When knowledge of the existence of a particular fact is an element of an offense, such knowledge is established if a person is aware of a high probability of its existence, unless he actually believes that it does not exist.
Defendant was convicted of possessing a controlled substance in violation of 21 U.S.C.S. § 841(a)(1). At trial, the jury was instructed that violation of the statute required specific intent and that "knowledge" under the statute did not require that defendant had "positive knowledge" that a controlled substance was involved. The court held that "knowledge" under § 841(a)(1) encompassed not only "positive knowledge" but also "deliberate ignorance." Since there was evidence demonstrating that defendant deliberately avoided positive knowledge of the presence of controlled substances, defendant's conviction was affirmed.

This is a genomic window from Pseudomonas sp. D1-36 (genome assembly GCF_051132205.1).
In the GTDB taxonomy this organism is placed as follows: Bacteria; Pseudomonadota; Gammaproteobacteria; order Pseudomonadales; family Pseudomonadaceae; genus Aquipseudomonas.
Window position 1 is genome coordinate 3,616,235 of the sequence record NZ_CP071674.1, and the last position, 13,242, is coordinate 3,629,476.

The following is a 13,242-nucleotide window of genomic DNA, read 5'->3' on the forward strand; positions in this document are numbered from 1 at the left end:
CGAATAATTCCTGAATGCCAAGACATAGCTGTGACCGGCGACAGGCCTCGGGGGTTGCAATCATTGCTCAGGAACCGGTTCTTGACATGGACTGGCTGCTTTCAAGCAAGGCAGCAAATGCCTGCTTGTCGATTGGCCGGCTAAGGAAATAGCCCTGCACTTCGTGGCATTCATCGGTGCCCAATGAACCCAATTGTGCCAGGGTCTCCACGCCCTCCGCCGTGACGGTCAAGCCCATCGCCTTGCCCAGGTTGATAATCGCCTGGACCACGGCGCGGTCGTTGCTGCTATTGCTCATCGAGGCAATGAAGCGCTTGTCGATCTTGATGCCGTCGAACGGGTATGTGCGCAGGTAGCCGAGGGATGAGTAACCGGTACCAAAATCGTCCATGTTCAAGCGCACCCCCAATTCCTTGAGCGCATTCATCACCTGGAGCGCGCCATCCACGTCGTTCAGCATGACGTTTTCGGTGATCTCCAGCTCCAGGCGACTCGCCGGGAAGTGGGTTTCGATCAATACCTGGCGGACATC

Did the trial court err in convicting the defendant based on the evidence he had deliberately avoided positive knowledge of the presence of controlled substances?
Appellant's narrow interpretation of "knowingly" is inconsistent with the Drug Control Act's general purpose to deal more effectively "with the growing menace of drug abuse in the United States." Holding that this term introduces a requirement of positive knowledge would make deliberate ignorance a defense. It cannot be doubted that those who traffic in drugs would make the most of it. This is evident from the number of appellate decisions reflecting conscious avoidance of positive knowledge of the presence of contraband - in the car driven by the defendant or in which he is a passenger, in the suitcase or package he carries, in the parcel concealed in his clothing.